Schumer Is Annihilating GOP's Last Check on Dems' Total Power, Soon They May Be Able to Push Anything Through


President Joe Biden said on the campaign trail that he doesn’t want to kill the filibuster. As president, that position hasn’t changed, at least publicly.

On Friday, White House press secretary Jen Psaki insisted Biden didn’t support repealing the rule requiring a 60-vote margin to move most bills through the Senate: “He has spoken to this many times. His position has not changed,” she said, according to the Washington Examiner.

In December 2019, Biden told The New York Times editorial board that “there’s a lot of things people agree on, though you don’t — there’s two things. One is that there are a number of areas where you can reach consensus that relate to things like cancer and health care and a whole range of things. I think we can reach consensus on that and get it passed without changing the filibuster rule.”

However, he added a caveat in July, by which time he was the presumptive party nominee. “It’s going to depend on how obstreperous [Republicans] become,” he told reporters on a phone call, according to The Times.

Well, wouldn’t you know it, when it comes to his first 100 days, Biden’s agenda bends more toward the “whole range of things” category than “things like cancer and health care.” They’re also things that will make Republicans — and potentially one Democrat — “obstreperous.”

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Little wonder, then, that Biden doth protest too little when it comes to Senate Majority Leader Chuck Schumer’s of New York’s insistence that a power-sharing agreement with the GOP doesn’t include a provision protecting the filibuster.

According to Reuters, Schumer and Senate Majority Leader Mitch McConnell of Kentucky remain at odds regarding an organizing resolution for the upper chamber, with McConnell saying he wouldn’t agree to any deal without a promise from Democrats to keep the 60-vote supermajority rule.

“I cannot imagine the Democratic leader would rather hold up the power-sharing agreement than simply reaffirm that his side won’t be breaking this standing rule of the Senate,” McConnell said Thursday.

Should the filibuster be preserved?

While Democrats are said to technically control the Senate, since Vice President Kamala Harris would be the tie-breaking vote, the body is still split 50-50, meaning Democrats have to enter into a power-sharing deal, since Harris cannot spend every day in the Senate to deal with tie-breakers. While Schumer has yet to explicitly come out in support of eliminating the filibuster, he’s previously made it clear that the option is not “off the table.”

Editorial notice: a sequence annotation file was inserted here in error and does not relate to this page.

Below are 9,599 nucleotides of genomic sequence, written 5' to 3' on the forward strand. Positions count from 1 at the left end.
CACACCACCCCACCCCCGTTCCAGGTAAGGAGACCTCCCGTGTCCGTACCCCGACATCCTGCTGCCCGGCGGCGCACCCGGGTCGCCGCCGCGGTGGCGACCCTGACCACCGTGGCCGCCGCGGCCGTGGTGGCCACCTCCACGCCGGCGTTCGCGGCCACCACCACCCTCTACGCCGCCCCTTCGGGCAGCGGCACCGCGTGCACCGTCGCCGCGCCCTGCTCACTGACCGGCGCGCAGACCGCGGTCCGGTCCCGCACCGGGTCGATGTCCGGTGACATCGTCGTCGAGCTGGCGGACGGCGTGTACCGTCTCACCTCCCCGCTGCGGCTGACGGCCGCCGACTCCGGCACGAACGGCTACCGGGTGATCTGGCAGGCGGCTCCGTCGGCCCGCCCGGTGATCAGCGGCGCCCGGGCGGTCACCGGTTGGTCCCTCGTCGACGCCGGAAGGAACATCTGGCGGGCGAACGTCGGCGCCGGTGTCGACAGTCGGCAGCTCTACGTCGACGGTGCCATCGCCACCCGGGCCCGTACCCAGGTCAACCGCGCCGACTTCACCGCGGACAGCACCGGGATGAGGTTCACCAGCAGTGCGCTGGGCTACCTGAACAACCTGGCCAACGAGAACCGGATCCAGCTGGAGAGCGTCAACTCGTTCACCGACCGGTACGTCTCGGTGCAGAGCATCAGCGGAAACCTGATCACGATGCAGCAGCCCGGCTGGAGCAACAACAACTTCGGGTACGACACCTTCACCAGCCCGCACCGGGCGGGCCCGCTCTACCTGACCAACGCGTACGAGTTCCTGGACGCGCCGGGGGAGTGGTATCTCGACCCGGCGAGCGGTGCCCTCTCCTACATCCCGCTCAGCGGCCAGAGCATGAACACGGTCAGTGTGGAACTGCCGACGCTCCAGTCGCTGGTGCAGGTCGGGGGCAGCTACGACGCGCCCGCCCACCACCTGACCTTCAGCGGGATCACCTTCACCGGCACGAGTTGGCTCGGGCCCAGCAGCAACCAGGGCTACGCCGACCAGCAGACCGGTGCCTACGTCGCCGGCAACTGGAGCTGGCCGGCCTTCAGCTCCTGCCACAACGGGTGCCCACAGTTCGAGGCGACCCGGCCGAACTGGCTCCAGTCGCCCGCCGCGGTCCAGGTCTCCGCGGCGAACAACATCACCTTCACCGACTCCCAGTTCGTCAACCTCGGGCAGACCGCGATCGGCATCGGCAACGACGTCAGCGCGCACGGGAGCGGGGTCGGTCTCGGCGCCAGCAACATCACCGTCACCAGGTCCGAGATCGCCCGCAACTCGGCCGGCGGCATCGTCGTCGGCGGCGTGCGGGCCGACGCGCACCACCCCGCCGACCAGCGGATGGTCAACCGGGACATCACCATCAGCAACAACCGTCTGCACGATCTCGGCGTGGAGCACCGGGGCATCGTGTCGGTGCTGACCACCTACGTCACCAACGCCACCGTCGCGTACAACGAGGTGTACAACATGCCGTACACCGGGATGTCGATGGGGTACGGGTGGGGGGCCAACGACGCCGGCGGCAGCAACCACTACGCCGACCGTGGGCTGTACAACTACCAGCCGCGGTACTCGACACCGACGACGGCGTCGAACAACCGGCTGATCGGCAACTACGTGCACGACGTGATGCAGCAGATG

Schumer told reporters on Thursday that he doesn’t want any “extraneous” provisions in the organizing rules and, on Friday, he called McConnell’s proposal “unacceptable.”

Without the promise, Democrats could hypothetically be able to invoke the so-called “nuclear option,” meaning they could change Senate rules to pass most legislation with a simple majority. (Though all 50 Democratic senators plus Harris would need to be in agreement on invoking the nuclear option in the first place, assuming no Republicans wish to do so.)

Without a power-sharing agreement, however, committee assignments can’t be doled out and the keys to the new Senate won’t be fully in Democratic hands. And, as The Wall Street Journal noted, the organizing resolution that Schumer and McConnell are at odds over is “itself is subject to filibuster, so it will need at least 60 votes to advance without a bipartisan agreement.”

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There’s also the Manchin issue. West Virginia Sen. Joe Manchin, the Senate’s most moderate Democrat, has said he wouldn’t be open to eliminating the filibuster, creating a problematic situation for the Democrats. However, he has said he backs Schumer in keeping the nuclear option on the table.

“Chuck has the right to do what he’s doing,” Manchin said this week. “He has the right to use that to leverage in whatever he wants to do.”

Democrats, too, have expressed impatience with the Republicans to just do what they want, goshdarnit.

“Things are on hold. I’ve got a lot of things I want to do,” said Democratic Sen. Dick Durbin of Illinois, the No. 2 Democrat in the body.

Sen. Brian Schatz of Hawaii, meanwhile, implied that since Democrats won the two runoffs in Georgia, it was time for the Republicans to fall in line.

“It’s an absolutely unprecedented, wacky, counterproductive request,” he tweeted. “We won the Senate. We get the gavels.”

Say that last part in a Liam Neeson voice and it’s kind of funny.

The serious part, however, is that Schumer and his party likely aren’t just aiming to keep the nuclear option in reserve. Like all good Democrats, they’d almost certainly have to use it early and often.

On Biden’s first day in office, he announced a sweeping immigration bill that would allow illegal immigrants to apply for citizenship after an eight-year period. The bill would also, The Washington Post reported, allow those in the Deferred Action for Childhood Arrivals and Temporary Protected Status programs to apply for green cards immediately.